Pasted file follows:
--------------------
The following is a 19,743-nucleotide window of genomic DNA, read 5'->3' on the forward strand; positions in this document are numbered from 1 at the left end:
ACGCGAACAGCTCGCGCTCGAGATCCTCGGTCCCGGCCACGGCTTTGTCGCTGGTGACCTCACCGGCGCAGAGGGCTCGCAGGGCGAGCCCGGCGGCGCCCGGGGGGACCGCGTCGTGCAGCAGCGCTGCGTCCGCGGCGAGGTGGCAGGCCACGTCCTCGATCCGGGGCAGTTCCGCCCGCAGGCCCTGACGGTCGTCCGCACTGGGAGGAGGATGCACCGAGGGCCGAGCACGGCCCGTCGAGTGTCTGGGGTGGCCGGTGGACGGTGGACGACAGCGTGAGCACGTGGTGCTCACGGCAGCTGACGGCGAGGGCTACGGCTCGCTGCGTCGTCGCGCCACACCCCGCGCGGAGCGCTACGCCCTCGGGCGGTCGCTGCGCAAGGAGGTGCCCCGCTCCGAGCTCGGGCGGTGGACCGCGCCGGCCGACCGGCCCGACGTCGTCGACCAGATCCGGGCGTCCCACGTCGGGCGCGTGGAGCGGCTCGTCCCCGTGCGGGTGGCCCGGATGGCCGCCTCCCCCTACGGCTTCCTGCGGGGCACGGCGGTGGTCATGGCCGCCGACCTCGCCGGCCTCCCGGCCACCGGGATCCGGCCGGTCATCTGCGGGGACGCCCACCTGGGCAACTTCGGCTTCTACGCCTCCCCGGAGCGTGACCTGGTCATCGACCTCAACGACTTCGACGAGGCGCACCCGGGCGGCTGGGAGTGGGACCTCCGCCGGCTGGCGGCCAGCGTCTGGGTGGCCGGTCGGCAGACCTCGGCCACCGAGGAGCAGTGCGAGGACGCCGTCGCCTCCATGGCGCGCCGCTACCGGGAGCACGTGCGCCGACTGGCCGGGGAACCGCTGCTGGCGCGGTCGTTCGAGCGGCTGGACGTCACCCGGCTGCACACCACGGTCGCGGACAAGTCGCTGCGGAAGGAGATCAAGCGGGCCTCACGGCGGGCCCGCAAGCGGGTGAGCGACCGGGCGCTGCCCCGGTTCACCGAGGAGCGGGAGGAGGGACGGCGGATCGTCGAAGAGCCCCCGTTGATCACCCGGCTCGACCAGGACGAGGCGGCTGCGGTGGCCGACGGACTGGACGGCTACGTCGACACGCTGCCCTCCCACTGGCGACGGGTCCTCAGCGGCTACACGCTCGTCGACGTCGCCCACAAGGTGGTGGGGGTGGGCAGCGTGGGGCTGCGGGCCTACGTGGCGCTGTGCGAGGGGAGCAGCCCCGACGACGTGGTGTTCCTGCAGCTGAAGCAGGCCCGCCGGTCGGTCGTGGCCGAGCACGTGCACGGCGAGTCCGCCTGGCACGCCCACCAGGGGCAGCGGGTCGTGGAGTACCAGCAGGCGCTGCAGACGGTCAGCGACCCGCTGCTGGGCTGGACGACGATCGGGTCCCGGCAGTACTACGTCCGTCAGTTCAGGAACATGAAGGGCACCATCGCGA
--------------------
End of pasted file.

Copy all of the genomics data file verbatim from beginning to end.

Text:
The following is a 19,743-nucleotide window of genomic DNA, read 5'->3' on the forward strand; positions in this document are numbered from 1 at the left end:
ACGCGAACAGCTCGCGCTCGAGATCCTCGGTCCCGGCCACGGCTTTGTCGCTGGTGACCTCACCGGCGCAGAGGGCTCGCAGGGCGAGCCCGGCGGCGCCCGGGGGGACCGCGTCGTGCAGCAGCGCTGCGTCCGCGGCGAGGTGGCAGGCCACGTCCTCGATCCGGGGCAGTTCCGCCCGCAGGCCCTGACGGTCGTCCGCACTGGGAGGAGGATGCACCGAGGGCCGAGCACGGCCCGTCGAGTGTCTGGGGTGGCCGGTGGACGGTGGACGACAGCGTGAGCACGTGGTGCTCACGGCAGCTGACGGCGAGGGCTACGGCTCGCTGCGTCGTCGCGCCACACCCCGCGCGGAGCGCTACGCCCTCGGGCGGTCGCTGCGCAAGGAGGTGCCCCGCTCCGAGCTCGGGCGGTGGACCGCGCCGGCCGACCGGCCCGACGTCGTCGACCAGATCCGGGCGTCCCACGTCGGGCGCGTGGAGCGGCTCGTCCCCGTGCGGGTGGCCCGGATGGCCGCCTCCCCCTACGGCTTCCTGCGGGGCACGGCGGTGGTCATGGCCGCCGACCTCGCCGGCCTCCCGGCCACCGGGATCCGGCCGGTCATCTGCGGGGACGCCCACCTGGGCAACTTCGGCTTCTACGCCTCCCCGGAGCGTGACCTGGTCATCGACCTCAACGACTTCGACGAGGCGCACCCGGGCGGCTGGGAGTGGGACCTCCGCCGGCTGGCGGCCAGCGTCTGGGTGGCCGGTCGGCAGACCTCGGCCACCGAGGAGCAGTGCGAGGACGCCGTCGCCTCCATGGCGCGCCGCTACCGGGAGCACGTGCGCCGACTGGCCGGGGAACCGCTGCTGGCGCGGTCGTTCGAGCGGCTGGACGTCACCCGGCTGCACACCACGGTCGCGGACAAGTCGCTGCGGAAGGAGATCAAGCGGGCCTCACGGCGGGCCCGCAAGCGGGTGAGCGACCGGGCGCTGCCCCGGTTCACCGAGGAGCGGGAGGAGGGACGGCGGATCGTCGAAGAGCCCCCGTTGATCACCCGGCTCGACCAGGACGAGGCGGCTGCGGTGGCCGACGGACTGGACGGCTACGTCGACACGCTGCCCTCCCACTGGCGACGGGTCCTCAGCGGCTACACGCTCGTCGACGTCGCCCACAAGGTGGTGGGGGTGGGCAGCGTGGGGCTGCGGGCCTACGTGGCGCTGTGCGAGGGGAGCAGCCCCGACGACGTGGTGTTCCTGCAGCTGAAGCAGGCCCGCCGGTCGGTCGTGGCCGAGCACGTGCACGGCGAGTCCGCCTGGCACGCCCACCAGGGGCAGCGGGTCGTGGAGTACCAGCAGGCGCTGCAGACGGTCAGCGACCCGCTGCTGGGCTGGACGACGATCGGGTCCCGGCAGTACTACGTCCGTCAGTTCAGGAACATGAAGGGCACCATCGCGA